Only 4-10% of patients are diagnosed with early-onset PD.

    Men are affected 1.2-1.5 times more frequently than women.
  78. Generic term used to describe a group of disorders with primary disturbances in the dopamine systems of basal ganglia




    C) Parkinsonism
  79. All of the following are true about the etiology of Parkinson disease, except:




    D) None of these
  80. Which of the following is not true about the onset of idiopathic parkinsonism?

    A) Young onset: <21 years="" br="">B) Late-onset: >40 years
    C) Late-onset: generally sporadic
    D) Early onset: often familial
    A) Young onset: <21 years

    It should be juvenile onset <21 years.

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  81. Enumerate the possible causes for secondary parkinsonism.
    PPTMDV
    • Post-infectious 
    • Posttraumatic 
    • Toxic 
    • Metabolic
    • Drugs 
    • Vascular

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  82. All of the following are examples of parkinsonism-plus syndromes, except:




    C) Disorders with prominent and often late dementia

    It should be disorders with prominent and often early dementia.

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  83. Genetic forms of Parkinson disease represent less than 10% of cases overall. In small number of families, all of the following several gene mutations have been identified, except:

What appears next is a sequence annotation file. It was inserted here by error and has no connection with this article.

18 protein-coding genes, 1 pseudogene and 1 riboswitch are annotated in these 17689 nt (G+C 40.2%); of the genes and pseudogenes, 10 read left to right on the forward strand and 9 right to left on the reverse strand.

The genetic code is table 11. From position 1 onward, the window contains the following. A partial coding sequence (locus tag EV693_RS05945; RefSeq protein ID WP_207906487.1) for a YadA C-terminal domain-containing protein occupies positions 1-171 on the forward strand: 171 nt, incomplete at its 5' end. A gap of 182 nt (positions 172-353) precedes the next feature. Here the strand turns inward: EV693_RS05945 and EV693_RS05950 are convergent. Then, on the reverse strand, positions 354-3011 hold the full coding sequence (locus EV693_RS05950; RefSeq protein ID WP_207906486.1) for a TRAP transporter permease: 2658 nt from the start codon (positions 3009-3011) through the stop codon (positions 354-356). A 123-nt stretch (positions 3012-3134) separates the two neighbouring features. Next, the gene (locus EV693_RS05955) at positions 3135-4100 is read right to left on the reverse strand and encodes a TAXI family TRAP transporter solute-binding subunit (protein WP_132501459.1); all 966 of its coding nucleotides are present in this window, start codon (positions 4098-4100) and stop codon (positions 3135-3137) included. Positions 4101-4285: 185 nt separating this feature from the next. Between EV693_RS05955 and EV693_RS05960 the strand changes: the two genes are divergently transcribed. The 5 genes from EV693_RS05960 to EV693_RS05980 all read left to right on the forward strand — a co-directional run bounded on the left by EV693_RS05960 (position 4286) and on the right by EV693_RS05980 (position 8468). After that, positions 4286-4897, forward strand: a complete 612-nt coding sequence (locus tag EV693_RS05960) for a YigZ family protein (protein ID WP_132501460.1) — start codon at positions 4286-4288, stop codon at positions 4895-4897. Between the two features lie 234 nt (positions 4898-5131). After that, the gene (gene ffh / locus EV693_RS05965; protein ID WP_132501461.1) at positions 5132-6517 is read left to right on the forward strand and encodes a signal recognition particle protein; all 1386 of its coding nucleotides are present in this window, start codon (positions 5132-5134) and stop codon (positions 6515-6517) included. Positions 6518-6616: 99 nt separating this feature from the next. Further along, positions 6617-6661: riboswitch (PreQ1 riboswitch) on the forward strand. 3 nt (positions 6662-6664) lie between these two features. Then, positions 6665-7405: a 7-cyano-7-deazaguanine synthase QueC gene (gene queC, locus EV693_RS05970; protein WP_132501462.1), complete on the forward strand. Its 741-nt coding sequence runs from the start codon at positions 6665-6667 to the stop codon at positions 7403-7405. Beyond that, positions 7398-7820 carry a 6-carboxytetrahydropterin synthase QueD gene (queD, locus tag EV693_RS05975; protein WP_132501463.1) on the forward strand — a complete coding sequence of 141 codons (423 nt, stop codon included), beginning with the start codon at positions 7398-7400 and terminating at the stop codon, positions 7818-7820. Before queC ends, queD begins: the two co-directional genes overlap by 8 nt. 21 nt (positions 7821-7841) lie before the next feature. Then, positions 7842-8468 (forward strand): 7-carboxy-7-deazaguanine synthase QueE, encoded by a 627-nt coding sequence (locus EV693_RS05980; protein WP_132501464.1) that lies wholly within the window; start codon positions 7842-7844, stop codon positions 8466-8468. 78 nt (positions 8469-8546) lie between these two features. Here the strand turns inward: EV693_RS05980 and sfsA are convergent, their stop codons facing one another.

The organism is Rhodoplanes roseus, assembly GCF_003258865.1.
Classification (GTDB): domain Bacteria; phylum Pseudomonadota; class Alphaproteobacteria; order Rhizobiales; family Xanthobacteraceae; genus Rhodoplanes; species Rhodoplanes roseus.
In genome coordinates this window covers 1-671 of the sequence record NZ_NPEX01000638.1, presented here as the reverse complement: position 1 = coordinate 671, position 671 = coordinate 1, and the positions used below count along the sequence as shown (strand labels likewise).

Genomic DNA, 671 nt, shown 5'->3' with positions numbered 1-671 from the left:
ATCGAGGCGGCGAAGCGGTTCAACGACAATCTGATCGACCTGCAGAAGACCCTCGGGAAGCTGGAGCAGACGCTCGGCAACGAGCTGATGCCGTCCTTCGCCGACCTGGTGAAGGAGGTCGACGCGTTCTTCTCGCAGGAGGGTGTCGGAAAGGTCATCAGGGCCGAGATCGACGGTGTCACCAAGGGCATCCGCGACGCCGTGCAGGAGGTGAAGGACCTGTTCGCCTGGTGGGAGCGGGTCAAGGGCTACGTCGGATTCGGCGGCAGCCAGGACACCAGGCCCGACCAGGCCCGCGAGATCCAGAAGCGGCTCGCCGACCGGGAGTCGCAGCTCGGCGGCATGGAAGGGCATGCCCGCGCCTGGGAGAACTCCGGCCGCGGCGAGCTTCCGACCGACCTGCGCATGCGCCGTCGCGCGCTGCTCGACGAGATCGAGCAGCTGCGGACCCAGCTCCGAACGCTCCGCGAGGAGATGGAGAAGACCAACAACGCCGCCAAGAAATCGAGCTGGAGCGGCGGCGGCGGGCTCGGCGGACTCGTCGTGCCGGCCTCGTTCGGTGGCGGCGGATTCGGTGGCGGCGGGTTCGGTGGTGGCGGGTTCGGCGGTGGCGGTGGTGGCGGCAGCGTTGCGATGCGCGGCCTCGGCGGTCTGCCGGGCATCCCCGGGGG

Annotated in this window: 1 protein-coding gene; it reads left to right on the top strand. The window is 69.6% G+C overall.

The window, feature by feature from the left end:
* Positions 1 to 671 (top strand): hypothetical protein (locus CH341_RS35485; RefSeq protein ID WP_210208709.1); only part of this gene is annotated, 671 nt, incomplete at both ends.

D) DJ-2

    In a small number of families, several gene mutations have been identified (e.g., PARK1, PINK1, LRRK2, DJ-1, and glucocerebrosidase, among others). 

    Genes have been grouped into two categories: (1) causal genes, which actually produce the disease; and (2) associated genes that do not cause PD but increase the risk of developing it.
  84. Two distinct clinical subgroups have been identified in Parkinson disease. One group includes individuals whose dominant symptoms are postural instability and gait disturbances, whereas the other group includes individuals with tremor as the main feature.




    A) Both statements are true.

    The clinical subgroups are known as postural instability gait disturbed and tremor predominant respectively.
  85. Most common cause of toxic parkinsonism




    A) Manganese

    Parkinsonian symptoms occur in individuals exposed to certain environmental toxins, including pesticides (e.g., permethrin, beta-HCH, paraquat, maneb, Agent Orange) and industrial chemicals (e.g., manganese, carbon disulfide, carbon monoxide, cyanide, methanol).
  86. True or False: Mild and transient parkinsonism has been inadvertently produced in individuals who injected a synthetic heroin containing the chemical MPTP (1-methyl-4-phenyl-1,2,3,6 tetrahydropyridine).